Since 2005, John Keegan has been responsible for every piece of La Jolla Institute for Immunology (LJI) anatomy. If a scientist needs a new room for a multi-million dollar piece of equipment? His team builds it on time and within budget.
Keegan and his team manage everything from the real estate lease to LJI’s insurance coverages. Keegan was here when LJI’s current Research Park building was nothing more than a dirt lot studded with steel girders. And he was here when COVID-19 hit. Under his leadership, LJI continued to operate and thrive, opening new facilities to accelerate critical studies on SARS-CoV-2 infections and later COVID-19 vaccines.
Keegan was recently promoted to the position of LJI Chief Operating Officer (COO). As COO, he oversees and manages the day-to-day operations of the Institute while continually looking for ways to improve operational efficiency and anticipate future needs.
In this Q&A, he shares what it’s like to create an environment for world-changing research.
How does your team keep research running smoothly?
Our first priority is always to not interrupt the science, but to support and promote it. Research is not a 9 to 5 operation and it is very important to be present and available for the researchers when needed. There is usually activity and support happening around the clock, many times behind the scenes so that lab operations are not impacted. We have a very large and dedicated team and we all embrace providing the highest level of service. We communicate closely within groups and cast a “Service Net” across different departments that provides a full service methodology to everything we do, often involving every single department.
Wow. You have to think so many steps ahead.
I try to operate by a method called “plus five,” where we try to be five steps ahead in every possible scenario. Obviously you can’t hit them all, but that’s our mindset. It really forces you to address the “what ifs” and it’s always eye-opening what you find!
How does your team help new LJI faculty members get settled in?
The best way to get new PIs set up is to meet them, get to know them, walk around the building, and show them other researchers’ labs. We want to know what they envision as their dream set up, and then we try to get as close to that as possible.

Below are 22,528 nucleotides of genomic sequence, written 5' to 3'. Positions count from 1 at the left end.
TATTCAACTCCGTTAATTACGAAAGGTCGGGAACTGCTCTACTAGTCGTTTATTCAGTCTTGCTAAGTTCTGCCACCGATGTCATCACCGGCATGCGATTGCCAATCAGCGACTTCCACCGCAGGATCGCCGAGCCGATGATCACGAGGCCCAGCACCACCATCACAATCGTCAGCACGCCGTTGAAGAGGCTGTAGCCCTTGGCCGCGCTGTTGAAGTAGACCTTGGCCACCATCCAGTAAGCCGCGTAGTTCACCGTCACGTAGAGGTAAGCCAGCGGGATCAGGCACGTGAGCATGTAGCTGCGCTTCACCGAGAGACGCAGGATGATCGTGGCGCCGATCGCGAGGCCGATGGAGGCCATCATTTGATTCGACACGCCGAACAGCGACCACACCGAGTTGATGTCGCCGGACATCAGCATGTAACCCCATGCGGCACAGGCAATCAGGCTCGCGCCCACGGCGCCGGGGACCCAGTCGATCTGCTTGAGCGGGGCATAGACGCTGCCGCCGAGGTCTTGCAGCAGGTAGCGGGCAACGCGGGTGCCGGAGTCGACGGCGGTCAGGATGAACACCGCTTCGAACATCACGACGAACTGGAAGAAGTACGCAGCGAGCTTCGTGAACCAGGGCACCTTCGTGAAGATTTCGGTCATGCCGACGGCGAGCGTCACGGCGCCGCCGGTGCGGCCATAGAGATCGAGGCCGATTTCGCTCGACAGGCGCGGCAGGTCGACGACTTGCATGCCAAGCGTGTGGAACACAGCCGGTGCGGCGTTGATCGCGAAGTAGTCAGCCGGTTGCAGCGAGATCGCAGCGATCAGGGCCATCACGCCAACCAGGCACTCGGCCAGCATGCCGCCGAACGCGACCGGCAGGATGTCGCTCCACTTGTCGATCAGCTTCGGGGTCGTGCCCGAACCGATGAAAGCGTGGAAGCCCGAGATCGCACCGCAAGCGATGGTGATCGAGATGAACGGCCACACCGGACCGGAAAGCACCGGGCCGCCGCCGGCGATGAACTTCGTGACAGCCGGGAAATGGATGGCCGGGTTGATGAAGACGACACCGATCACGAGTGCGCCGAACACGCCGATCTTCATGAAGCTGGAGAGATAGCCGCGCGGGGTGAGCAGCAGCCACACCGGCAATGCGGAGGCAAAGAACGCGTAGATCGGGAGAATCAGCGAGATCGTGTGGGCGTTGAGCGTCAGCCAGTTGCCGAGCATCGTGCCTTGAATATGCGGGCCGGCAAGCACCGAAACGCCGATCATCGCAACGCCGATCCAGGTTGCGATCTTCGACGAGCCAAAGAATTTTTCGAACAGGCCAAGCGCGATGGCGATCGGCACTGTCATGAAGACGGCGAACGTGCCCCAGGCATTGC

We just started a new on-boarding process that is exciting and highly functional. It is something that Erica Ollmann Saphire brainstormed and successfully tested with Sam Myers. We have now adopted that process, modeled it, and are using it to get new faculty members acquainted with all aspects of the Institute. I am thrilled to be part of the process. It is a series of 30-minute meetings between the new faculty and every department and scientific core here at LJI, and they have been incredibly informative. This allows faculty to function efficiently and alerts the administration to what is important to them and what they need.
You led the construction of the John and Susan Major Center for Clinical Investigation, which opened in Spring 2021. You built that center extremely quickly—in the middle of a pandemic, no less. What was that like?
That was a whole new level of involvement for us. We had a vision of what we wanted, but the space was a very crowded storage area and we needed to poke a hole through the exterior of the building for a new dedicated entry door. We also had a fixed budget, and this was the middle of COVID.
LJI convinced UC San Diego to allow us to take on the role of general contractor, which had never been done on the university’s campus before. This bold step immediately cut 20 to 25 percent of the construction costs and four months off the schedule. This also allowed us to deal directly with the architects and the engineers, streamlining changes.
We had to run construction meetings the university attended and pay for all the subcontractors directly. We included our contractors in our COVID testing program to help with site safety and keep the teams working. This was a massive undertaking and I couldn’t have done it without the operations and facilities teams. They are incredibly committed and handled the majority of the heavy lifting.
We finished in just over six months, and it turned out to be a great project. Getting that up and running in time really propelled LJI’s COVID-19 research.
You’ve had a front row seat at a research organization operating at a very high level for many years. How have operations evolved?
The Institute has grown over the years, and new technologies have become available and will continue to do so. As a result, the infrastructure needs keep changing. Microscopes have evolved into ultrasensitive machines, and we had to figure out how to control vibrations and humidity. Over the last few years we also took a hard look at how we can save energy and operate in the most environmentally conscious way possible. There have been a lot of changes along the way but one operating principle never changed: Science is the reason we are all here, and it has and always will come first.
Going forward, how do you define mission success?
We succeed when we give scientists the space—physically and mentally—to do their best work. For me, it all comes down to creating an efficient environment so they can spend their time thinking about and doing research and are not slowed down by administrative obstacles or inefficient systems. Just as important is nurturing a climate of mutual respect and trust. When everyone feels heard and welcome, ideas can flow freely, and maybe even plant the seed for the next breakthrough.